The Treaty of Waitangi documents

In 1841 the Treaty documents were rescued from a fire in the government offices in Auckland. They were then put in an iron safe in the Colonial Secretary’s office in Auckland, and then transferred to Wellington when that city became the capital of New Zealand. Facsimile copies of the Treaty were printed in 1877 and the originals were put into storage.

Te Tiriti o Waitangi | Waitangi sheet
Waitangi Sheet, Te Tiriti o Waitangi. This is the Waitangi Sheet of te Tiriti o Waitangi, signed at various places around Aotearoa New Zealand in 1840. The document itself was drawn up on the night of 5 February by Richard Taylor, who was given the rough notes used at the Waitangi hui by Henry Williams. Archives Reference: IA9/9 Sheet 1

Hocken rescues the Treaty documents

Early in the 20th century, Thomas Morland Hocken, an elderly physician and historian, discovered the Treaty documents buried in a heap of old papers and rubbish in a basement underneath the wooden Government Buildings in Wellington. They had been damaged by rats and by water. They were restored and then placed in metal containers and stored in the Department of Internal Affairs offices. The Treaty was displayed in public in 1940 for the Centennial celebrations of the signing of the Treaty, and from 1949 was on display in the Alexander Turnbull Library.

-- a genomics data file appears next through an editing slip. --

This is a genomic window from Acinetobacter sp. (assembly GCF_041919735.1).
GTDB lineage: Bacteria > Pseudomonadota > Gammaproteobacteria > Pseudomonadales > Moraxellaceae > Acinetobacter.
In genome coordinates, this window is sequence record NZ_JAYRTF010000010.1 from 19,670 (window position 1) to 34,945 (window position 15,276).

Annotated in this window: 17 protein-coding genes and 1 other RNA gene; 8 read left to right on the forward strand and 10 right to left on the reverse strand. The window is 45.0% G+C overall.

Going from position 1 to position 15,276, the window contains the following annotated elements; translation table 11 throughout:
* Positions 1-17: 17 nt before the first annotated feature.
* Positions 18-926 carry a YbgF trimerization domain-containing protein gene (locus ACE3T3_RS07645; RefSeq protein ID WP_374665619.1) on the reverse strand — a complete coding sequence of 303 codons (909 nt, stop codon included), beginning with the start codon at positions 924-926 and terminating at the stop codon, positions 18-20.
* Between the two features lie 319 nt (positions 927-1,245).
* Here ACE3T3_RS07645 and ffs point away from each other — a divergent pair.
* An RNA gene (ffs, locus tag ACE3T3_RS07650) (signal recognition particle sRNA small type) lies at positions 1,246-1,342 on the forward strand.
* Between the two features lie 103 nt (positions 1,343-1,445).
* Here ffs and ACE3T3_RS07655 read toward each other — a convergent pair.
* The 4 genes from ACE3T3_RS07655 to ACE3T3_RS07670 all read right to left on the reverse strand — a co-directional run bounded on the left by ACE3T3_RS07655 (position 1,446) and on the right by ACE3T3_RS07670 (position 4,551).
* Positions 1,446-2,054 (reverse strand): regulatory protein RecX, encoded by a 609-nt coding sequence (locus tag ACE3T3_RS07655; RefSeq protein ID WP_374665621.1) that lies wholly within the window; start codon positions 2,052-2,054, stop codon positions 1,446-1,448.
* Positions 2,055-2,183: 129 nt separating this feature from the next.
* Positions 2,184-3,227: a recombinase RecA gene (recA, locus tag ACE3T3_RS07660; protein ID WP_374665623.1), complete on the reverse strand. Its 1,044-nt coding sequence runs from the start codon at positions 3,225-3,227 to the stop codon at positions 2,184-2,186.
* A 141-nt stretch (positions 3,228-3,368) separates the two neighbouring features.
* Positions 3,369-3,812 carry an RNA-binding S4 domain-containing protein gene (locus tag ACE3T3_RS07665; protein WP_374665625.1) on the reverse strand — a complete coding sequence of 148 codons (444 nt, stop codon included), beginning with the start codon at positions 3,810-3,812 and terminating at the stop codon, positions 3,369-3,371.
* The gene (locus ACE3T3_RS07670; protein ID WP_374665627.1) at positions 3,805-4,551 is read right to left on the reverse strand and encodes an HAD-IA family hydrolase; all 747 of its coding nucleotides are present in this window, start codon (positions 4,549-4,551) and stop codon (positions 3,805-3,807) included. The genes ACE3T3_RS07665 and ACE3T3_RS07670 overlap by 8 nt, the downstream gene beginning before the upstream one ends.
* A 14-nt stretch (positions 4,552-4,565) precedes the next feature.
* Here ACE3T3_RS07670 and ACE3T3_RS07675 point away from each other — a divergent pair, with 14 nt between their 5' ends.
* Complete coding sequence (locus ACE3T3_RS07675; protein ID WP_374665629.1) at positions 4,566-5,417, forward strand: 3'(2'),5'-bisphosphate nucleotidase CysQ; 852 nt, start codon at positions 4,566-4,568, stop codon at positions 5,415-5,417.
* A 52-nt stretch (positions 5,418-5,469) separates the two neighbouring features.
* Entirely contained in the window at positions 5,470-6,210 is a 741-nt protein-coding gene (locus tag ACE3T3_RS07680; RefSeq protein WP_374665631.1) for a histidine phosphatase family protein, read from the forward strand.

Treaty documents move

In 1981 the Treaty documents were placed under the care of the National Archives (now called Archives New Zealand). Between 1991 and 2017 the nine Treaty sheets were displayed in the Constitution Room at Archives New Zealand in Wellington. In May 2017 these were moved to a permanent exhibition space, He Tohu, at National Library of New Zealand, Wellington. The Treaty sheets are all in Māori, except the Waikato sheet.

Recommended resources

Next: The Treaty “beyond grievance” and WAI 262

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